Lucky Gallery's Last Show
Black and white images of men in various stages of undress ushered guests into Lucky Gallery where artist Alix Sorrell waited to pass out the silly sex sketches she had been creating on pink stock paper all night. Visitors sipped PBR and pondered the relationship between a couple mid-coital in the pencil sketches on the back wall before peeking into a shadow-box sculpture of two people getting it on in a Bushwick bodega. This was the scene at the opening of Lucky’s erotica exhibition, Daily Porn, last February. What was clear from the never-ending stream of people entering the gallery, was that this show, like several others over the past year at Lucky, was shaping up to be a success. What was unclear, was that it would be one of Lucky’s last.
“My landlord sold the building,” explains gallery director Laura Arena. “I actually really expected it to take a lot longer than it did, but in like a month and a half, my lease got terminated.”
Tomorrow night, July 30, marks the closing night of the gallery’s latest, and final, show Arc Angle. The closing party, which includes lots of booze, bands and artsy entertainment, promises to be a bittersweet event for Arena. “I am sad,” she says. “I also kind of feel like it’s an opportunity for me to take what I’ve learned and start over again. I’m trying to be positive about it. At first I wasn’t, but when it’s circumstances you can’t control, you kind of have to.”
Located on Richards Street in Red Hook, Lucky looks and feels more like a living room than an art gallery and exhibits both unconventional and underrepresented artwork, which has distinguished it amidst the neighborhood’s burgeoning art landscape. (Other nearby galleries include WORK gallery, Kentler International Drawing Space, and the Arena-recommended i made an art) “People do experience the shows in a different way than if you were to have white walls and put up pictures,” Arena says. “I wanted to run a gallery that gave people a voice that didn’t necessarily have an audience. My main goal was to get people who don’t go to institutions of art on a regular basis.”
Arena opened this latest incarnation of Lucky Gallery in May 2009–her landlord Ed Rosko previously ran the gallery for seven years. The circumstances under which she opened were, ironically, pretty unlucky. She opened the gallery with the idea that her then boyfriend would run the business side of it. “I met this Romanian artist the summer before I opened the gallery,” Arena explains. “I wanted to get him to New York, and so I wanted to have a job for him. He came, and three weeks later we broke up, and he left.”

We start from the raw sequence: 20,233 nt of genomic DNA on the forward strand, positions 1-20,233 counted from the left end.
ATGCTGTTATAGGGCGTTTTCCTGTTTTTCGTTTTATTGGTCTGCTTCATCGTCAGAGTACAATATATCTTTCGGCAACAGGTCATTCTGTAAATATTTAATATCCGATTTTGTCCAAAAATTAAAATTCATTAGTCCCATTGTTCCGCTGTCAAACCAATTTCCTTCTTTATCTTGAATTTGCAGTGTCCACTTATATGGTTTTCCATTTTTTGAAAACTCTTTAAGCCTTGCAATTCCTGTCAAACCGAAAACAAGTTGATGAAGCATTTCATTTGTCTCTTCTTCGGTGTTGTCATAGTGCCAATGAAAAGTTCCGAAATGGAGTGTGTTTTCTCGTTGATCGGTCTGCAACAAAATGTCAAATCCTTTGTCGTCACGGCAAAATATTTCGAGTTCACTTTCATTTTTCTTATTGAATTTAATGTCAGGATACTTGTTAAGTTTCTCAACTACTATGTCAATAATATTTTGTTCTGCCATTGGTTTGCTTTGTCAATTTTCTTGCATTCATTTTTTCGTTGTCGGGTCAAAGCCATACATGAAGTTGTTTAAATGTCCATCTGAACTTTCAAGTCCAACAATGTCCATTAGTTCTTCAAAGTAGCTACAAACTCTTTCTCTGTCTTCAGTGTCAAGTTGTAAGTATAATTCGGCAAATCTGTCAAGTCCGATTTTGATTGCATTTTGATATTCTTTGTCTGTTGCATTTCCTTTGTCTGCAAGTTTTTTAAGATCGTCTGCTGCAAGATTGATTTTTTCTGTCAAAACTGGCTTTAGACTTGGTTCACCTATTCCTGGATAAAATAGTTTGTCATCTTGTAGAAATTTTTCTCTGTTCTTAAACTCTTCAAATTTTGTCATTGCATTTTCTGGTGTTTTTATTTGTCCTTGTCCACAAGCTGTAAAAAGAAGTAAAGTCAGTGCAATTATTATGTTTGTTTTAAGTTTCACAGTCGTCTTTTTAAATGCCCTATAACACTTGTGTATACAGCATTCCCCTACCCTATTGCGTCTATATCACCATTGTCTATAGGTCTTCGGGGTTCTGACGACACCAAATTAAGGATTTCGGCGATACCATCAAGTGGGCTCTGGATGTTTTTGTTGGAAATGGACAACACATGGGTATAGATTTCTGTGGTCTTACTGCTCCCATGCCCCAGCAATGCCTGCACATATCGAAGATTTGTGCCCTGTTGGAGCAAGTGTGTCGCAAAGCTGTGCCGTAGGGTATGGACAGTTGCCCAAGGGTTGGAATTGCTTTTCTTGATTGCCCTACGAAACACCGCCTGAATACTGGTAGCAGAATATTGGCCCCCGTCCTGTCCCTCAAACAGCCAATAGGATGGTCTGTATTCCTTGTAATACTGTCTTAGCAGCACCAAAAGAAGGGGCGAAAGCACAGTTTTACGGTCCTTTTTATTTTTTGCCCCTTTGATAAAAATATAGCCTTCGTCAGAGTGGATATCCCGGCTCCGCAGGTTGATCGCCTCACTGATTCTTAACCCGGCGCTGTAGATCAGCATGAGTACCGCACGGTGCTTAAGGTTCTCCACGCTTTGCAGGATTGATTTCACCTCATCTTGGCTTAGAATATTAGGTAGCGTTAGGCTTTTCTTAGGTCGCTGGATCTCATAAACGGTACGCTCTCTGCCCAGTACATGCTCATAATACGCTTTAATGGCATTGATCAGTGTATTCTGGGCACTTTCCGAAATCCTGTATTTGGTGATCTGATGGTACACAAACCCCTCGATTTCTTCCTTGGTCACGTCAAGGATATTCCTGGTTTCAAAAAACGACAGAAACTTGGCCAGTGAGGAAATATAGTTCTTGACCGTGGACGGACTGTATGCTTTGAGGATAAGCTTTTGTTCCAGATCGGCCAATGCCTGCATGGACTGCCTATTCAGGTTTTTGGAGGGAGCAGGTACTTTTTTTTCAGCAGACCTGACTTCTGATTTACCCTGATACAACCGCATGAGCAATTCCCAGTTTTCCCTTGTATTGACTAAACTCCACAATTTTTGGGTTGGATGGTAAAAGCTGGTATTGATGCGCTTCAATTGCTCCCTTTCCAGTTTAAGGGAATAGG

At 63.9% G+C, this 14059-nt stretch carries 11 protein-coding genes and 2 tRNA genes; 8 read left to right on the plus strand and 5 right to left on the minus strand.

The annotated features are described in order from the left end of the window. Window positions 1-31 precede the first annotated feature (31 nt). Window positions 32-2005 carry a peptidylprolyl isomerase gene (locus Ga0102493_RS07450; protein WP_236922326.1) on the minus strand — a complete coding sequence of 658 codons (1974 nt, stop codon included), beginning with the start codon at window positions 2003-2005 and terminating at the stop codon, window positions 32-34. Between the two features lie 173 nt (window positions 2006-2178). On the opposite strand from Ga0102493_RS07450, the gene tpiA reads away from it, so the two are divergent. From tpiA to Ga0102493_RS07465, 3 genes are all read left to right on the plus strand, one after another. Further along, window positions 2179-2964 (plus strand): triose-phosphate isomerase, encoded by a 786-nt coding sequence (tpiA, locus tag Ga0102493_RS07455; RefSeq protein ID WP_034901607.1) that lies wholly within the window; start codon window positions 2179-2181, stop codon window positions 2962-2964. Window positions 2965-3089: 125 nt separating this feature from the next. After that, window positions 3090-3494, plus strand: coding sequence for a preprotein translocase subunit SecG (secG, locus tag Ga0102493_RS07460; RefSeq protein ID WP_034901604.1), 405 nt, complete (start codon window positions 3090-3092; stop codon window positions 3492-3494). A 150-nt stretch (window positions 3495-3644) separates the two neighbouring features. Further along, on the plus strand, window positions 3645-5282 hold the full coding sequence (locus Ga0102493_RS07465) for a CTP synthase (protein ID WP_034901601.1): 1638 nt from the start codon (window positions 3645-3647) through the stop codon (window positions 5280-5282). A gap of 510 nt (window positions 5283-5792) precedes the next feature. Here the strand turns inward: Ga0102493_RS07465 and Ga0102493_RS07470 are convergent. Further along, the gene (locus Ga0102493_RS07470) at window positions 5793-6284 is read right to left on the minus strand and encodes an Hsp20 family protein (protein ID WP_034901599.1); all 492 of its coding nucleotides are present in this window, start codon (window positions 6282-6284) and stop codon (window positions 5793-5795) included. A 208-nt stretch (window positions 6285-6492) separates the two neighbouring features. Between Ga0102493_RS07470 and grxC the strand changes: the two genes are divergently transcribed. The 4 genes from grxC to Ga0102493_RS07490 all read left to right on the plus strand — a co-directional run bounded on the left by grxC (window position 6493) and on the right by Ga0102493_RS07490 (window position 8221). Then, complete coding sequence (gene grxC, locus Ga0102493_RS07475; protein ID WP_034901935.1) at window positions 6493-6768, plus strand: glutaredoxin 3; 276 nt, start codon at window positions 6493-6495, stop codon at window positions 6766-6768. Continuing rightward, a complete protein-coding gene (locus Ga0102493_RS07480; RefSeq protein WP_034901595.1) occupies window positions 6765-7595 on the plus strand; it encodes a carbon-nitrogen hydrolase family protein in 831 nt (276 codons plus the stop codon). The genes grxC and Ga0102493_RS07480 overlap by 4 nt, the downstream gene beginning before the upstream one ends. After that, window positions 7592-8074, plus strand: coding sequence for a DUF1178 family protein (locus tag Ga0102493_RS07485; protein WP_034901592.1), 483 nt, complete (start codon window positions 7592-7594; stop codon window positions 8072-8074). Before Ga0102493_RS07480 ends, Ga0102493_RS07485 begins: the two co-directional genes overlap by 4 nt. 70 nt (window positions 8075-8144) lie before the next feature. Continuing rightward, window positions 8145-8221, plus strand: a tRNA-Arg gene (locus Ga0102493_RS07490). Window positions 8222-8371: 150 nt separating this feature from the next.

When the relationship dust settled, Lucky was left.
Turning people on to Lucky took about four months, Arena says. By August of last year buzz about the space began reverberating beyond Brooklyn, starting with the show Honey I Shrunk Red Hook, an homage to the cult-classic film from the 80s, by artists Luis Blackaller and Andy Cavatorta.
“We set up a living room in front of the gallery, and photographed people front and back and then they made wooden dolls with this laser-cutting coordinate system,” Arena says. “Then they built a wooden replica of the block surrounding the gallery, so these people populated the streets. It was completely to scale. The beauty behind the project was that the people we photographed were a pretty good slice of Red Hook.”
Taking a slice out of Red Hook got Lucky noticed, but it was an exhibition about author Walt Whitman this past winter that really won people over and became emblematic of the gallery’s high-low approach to art and pop culture. Wearing Whitman’s Words: A Typographic Exploration opened in December and flooded the small space with people. “It became so crowded, I had to go outside to get around to the other end of the gallery,” Arena says. The show centered on graphic design and showcased the works of nine designers each asked to interpret a passage from Whitman’s work Leaves of Grass. The visual interpretations were then screened on to T-shirts and displayed inside the gallery to illustrate the effect imagery can have on written words.
Lucky went from T-shirts to tagging for its most extreme exhibition Anatomically Incorrect, (pictured above) a collaborative show of street artists, including 12-year-old Red Hook resident Maxwell Perisol, who began making street art at age 11. Each artist created anatomy artwork on the gallery’s walls, floor and ceiling.
“I really enjoy transforming the gallery,” Arena says. “It’s almost like making a large installation of my choosing.”
Arena says Lucky won’t likely be her last foray in the art world. She’s considering opening another gallery overseas. Fingers crossed of course.
Text by Jordan Galloway sent by Annaliese. Photos courtesy of Lucky Gallery.